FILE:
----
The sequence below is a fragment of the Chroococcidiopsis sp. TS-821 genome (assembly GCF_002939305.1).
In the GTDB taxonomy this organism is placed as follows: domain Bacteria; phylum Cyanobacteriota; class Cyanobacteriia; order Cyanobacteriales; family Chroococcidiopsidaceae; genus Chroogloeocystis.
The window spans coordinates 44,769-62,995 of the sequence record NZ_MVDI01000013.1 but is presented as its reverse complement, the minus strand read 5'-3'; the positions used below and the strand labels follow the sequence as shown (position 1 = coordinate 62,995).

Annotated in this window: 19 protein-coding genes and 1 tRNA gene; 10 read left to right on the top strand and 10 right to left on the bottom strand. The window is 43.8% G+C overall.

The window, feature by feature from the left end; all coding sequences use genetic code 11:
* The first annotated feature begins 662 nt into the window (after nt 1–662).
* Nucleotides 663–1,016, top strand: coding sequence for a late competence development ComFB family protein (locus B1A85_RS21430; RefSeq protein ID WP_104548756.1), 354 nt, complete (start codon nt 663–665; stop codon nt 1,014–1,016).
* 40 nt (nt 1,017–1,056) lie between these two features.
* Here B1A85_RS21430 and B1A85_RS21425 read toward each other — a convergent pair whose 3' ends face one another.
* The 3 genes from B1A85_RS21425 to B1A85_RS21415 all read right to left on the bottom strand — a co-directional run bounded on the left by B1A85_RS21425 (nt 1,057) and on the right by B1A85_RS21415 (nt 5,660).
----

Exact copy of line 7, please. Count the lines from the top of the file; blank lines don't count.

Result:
* Nucleotides 663–1,016, top strand: coding sequence for a late competence development ComFB family protein (locus B1A85_RS21430; RefSeq protein ID WP_104548756.1), 354 nt, complete (start codon nt 663–665; stop codon nt 1,014–1,016).